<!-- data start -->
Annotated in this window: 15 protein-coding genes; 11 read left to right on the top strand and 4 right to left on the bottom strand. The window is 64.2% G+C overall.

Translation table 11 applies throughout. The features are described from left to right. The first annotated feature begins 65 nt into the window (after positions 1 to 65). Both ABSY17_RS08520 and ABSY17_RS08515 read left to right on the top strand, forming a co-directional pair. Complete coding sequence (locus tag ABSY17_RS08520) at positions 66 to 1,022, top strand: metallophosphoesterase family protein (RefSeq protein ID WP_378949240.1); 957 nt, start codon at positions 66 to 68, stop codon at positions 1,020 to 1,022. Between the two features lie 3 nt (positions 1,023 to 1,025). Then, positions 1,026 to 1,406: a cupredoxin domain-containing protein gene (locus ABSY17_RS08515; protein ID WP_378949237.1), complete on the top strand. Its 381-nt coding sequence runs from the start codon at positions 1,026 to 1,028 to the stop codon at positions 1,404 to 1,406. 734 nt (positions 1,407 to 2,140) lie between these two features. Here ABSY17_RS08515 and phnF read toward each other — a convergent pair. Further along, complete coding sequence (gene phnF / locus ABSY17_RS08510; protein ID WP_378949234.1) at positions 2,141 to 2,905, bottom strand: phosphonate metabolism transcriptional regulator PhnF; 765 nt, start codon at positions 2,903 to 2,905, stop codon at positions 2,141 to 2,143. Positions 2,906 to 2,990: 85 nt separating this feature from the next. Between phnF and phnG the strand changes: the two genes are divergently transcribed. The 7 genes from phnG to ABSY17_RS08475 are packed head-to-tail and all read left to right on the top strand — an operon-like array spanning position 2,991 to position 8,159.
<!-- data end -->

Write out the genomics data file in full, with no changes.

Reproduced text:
Annotated in this window: 15 protein-coding genes; 11 read left to right on the top strand and 4 right to left on the bottom strand. The window is 64.2% G+C overall.

Translation table 11 applies throughout. The features are described from left to right. The first annotated feature begins 65 nt into the window (after positions 1 to 65). Both ABSY17_RS08520 and ABSY17_RS08515 read left to right on the top strand, forming a co-directional pair. Complete coding sequence (locus tag ABSY17_RS08520) at positions 66 to 1,022, top strand: metallophosphoesterase family protein (RefSeq protein ID WP_378949240.1); 957 nt, start codon at positions 66 to 68, stop codon at positions 1,020 to 1,022. Between the two features lie 3 nt (positions 1,023 to 1,025). Then, positions 1,026 to 1,406: a cupredoxin domain-containing protein gene (locus ABSY17_RS08515; protein ID WP_378949237.1), complete on the top strand. Its 381-nt coding sequence runs from the start codon at positions 1,026 to 1,028 to the stop codon at positions 1,404 to 1,406. 734 nt (positions 1,407 to 2,140) lie between these two features. Here ABSY17_RS08515 and phnF read toward each other — a convergent pair. Further along, complete coding sequence (gene phnF / locus ABSY17_RS08510; protein ID WP_378949234.1) at positions 2,141 to 2,905, bottom strand: phosphonate metabolism transcriptional regulator PhnF; 765 nt, start codon at positions 2,903 to 2,905, stop codon at positions 2,141 to 2,143. Positions 2,906 to 2,990: 85 nt separating this feature from the next. Between phnF and phnG the strand changes: the two genes are divergently transcribed. The 7 genes from phnG to ABSY17_RS08475 are packed head-to-tail and all read left to right on the top strand — an operon-like array spanning position 2,991 to position 8,159.